The jealous woman was Hall’s wife, the former Frances Noel Stevens, an heir to the Johnson & Johnson fortune. Edward Hall had been the “handsome young rector with New York manners” whose wooing swept the rich and “high-principled spinster,” a decade his senior, off her feet. Now, the papers described Mrs. Hall as “stout and gray-haired and no longer young,” while her husband’s murdered paramour was the “young and pretty wife of the church sexton.”
Mrs. Hall refused to hire a private detective, on the grounds that to do so would “show an unchristian disposition to get vindictive revenge.” She believed the murders had been “a terrible mistake of some kind.” (This may well have been the truth. One theory of the case suggests the killings occurred when the adulterous couple was confronted by Mrs. Hall and several male relatives, and things got out of hand.) The partners of the victims steadfastly maintained their belief in the innocence of their departed spouses’ relationship, or so they said. When Mr. Mills visited Mrs. Hall in the days after the murder, she promised that she would “spend her strength and resources to find the murderer.”
Even though Mrs. Hall had been her Sunday school teacher, Charlotte had never liked her. The feeling may have been mutual. “Mrs. Hall does not like flappers, and I’m a flapper,” said Charlotte. On the other hand, she and her mother had been “chums” who for years had shared a bedroom after Eleanor stopped sleeping with her husband, James (by all accounts, Mr. Mills was an unambitious loafer). Her mother made Charlotte’s clothes and “always had a surprise for me. A handkerchief, a ribbon, a book,” she remembered in a heart-wrenching article she wrote for Cosmopolitan magazine in 1929.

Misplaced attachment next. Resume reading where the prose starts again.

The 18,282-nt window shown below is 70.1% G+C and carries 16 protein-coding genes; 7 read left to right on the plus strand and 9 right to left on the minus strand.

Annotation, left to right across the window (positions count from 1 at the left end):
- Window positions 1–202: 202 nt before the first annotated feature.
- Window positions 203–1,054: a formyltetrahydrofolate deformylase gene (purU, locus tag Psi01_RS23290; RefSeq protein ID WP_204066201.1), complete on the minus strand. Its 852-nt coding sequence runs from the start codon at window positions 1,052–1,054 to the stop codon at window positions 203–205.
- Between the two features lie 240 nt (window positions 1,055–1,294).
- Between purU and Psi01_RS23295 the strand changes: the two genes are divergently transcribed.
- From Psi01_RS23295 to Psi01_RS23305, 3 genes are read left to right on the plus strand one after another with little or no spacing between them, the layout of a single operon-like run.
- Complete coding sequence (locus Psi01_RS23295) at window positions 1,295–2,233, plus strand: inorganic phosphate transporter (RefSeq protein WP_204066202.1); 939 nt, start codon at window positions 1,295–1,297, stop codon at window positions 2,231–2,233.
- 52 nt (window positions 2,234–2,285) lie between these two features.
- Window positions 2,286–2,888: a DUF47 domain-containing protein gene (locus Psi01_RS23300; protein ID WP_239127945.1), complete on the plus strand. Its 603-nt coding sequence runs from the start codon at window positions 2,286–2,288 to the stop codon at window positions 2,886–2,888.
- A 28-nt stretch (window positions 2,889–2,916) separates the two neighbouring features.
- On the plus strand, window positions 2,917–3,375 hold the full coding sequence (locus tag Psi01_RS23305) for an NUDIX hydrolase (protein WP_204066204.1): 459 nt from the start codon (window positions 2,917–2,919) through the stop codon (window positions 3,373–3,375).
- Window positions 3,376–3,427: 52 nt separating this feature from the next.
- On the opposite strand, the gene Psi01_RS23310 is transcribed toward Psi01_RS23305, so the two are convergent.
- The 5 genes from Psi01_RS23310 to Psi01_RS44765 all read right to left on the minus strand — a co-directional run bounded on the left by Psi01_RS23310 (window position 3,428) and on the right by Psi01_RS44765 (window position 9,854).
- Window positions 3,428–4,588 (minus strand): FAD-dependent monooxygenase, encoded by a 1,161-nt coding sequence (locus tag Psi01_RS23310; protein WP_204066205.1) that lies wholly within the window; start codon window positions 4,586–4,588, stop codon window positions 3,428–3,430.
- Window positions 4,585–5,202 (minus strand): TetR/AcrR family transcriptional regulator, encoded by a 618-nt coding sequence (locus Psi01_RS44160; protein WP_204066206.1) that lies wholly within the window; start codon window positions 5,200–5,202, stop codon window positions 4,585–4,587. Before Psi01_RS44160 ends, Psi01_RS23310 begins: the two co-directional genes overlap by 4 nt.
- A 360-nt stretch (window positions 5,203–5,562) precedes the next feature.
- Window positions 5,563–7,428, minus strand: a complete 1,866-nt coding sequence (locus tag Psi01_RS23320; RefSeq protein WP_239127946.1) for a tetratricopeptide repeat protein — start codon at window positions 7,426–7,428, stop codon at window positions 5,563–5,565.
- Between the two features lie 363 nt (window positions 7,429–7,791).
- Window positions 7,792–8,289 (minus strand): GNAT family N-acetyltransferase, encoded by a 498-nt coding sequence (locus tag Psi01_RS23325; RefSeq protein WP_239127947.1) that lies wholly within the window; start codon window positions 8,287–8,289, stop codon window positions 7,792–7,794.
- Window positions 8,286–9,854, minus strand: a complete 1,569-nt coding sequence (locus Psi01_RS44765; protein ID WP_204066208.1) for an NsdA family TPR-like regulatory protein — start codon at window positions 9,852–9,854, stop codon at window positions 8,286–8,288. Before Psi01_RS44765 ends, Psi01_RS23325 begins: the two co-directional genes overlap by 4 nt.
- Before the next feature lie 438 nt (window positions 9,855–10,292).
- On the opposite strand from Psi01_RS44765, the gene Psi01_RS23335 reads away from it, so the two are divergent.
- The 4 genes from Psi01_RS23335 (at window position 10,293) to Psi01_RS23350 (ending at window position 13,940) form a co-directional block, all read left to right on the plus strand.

Several months prior to the murders, Eleanor told her daughter that if she didn’t survive an upcoming kidney operation (paid for by the Halls), Charlotte should make sure that a bundle of incriminating letters be sent to one of Eleanor’s sisters. Charlotte also knew that her mother left letters for Hall in a particular large book in his study, one located on “the second shelf from the bottom of the bookcase.” Perhaps she also knew that her mother recently had become violently ill for days after accepting a cup of coffee from Mrs. Hall. “If I did not know Mrs. Hall was a dear friend,” Elearnor told one of Charlotte’s aunts, “I would have been sure the coffee was poisoned.”